People with a lower level of education or who are unemployed are more likely to be incarcerated, Evans said. In turn, having a criminal history limits opportunities for school, the military or employment, he said.
About 17% of Cowlitz County residents 25 and older had a Bachelor’s degree or higher compared to 37% statewide, according to the Census Bureau. The state’s high school graduation rate was also slightly higher at about 92% compared to 90% in Cowlitz County.
Cowlitz County’s unemployment rate of 5.8% in December 2022 was higher than the state rate of 4.2% and national rate of 3.5%, according to the Employment Security Department. The county also had a higher poverty rate.
Many people who go to jail or prison have mental health challenges. Statewide, the number of referrals for competency restoration evaluations and services increased 87% over the last seven fiscal years, according to the state Department Social and Health Services.
Increasing the availability of mental health and substance use treatment, family wage jobs and focus on reentry into society after prison or jail would help decrease the county’s high imprisonment rate, Evans said.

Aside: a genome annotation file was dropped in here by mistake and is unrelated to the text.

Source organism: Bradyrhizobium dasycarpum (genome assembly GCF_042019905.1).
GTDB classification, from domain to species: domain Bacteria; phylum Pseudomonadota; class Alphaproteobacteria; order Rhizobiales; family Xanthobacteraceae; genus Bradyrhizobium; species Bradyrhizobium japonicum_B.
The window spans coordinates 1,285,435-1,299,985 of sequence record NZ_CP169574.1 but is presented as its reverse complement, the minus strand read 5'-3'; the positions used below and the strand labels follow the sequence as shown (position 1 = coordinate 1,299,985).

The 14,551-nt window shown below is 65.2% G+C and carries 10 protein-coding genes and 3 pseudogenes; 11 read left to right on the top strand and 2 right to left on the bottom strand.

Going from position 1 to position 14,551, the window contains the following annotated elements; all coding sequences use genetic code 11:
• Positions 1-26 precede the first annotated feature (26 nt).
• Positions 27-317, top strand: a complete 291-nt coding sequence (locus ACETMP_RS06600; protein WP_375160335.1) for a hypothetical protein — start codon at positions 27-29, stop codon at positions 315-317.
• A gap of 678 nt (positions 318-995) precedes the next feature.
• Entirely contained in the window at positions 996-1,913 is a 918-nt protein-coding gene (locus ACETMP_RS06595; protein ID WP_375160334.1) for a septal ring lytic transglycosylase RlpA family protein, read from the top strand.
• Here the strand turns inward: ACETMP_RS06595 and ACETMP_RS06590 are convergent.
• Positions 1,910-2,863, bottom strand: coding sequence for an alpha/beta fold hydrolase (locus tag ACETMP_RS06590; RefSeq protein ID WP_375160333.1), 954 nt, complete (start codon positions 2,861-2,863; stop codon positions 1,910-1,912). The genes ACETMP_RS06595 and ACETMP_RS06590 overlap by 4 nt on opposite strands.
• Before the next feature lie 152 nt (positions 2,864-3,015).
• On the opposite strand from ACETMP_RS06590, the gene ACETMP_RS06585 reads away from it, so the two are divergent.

Statewide, about 30% of people released will return to prison within three years, according to the Department of Corrections.
Access to safe and affordable housing is the primary barrier to successful reentry, according to the Washington Statewide Reentry Council’s 2020 biennial report. Successful reentry requires individual planning that includes safe and affordable housing, strong community supports and access to technology, the report states.
The Cowlitz County community, and society overall, needs to find a way to make an impact on people early in life so they don’t commit crimes, said Longview Police Chief Huhta. That could include connecting with youth facing problems at home or other stresses and teaching them healthy coping mechanisms, he said.
Cowlitz County has many good programs and resources but it can be hard to navigate those when in a crisis, Huhta said.
Insufficient funding for mental health programs, the Blake decision and lack of housing are contributing factors to Cowlitz County’s higher incarceration rate. While not unique to the county, those challenges had a “drastic impact” in the last few years, he said.
“We have to start trying to tackle them,” Huhta said. “There’s no perfect solution. We have to work together and agree enough to help us get out of the situation.”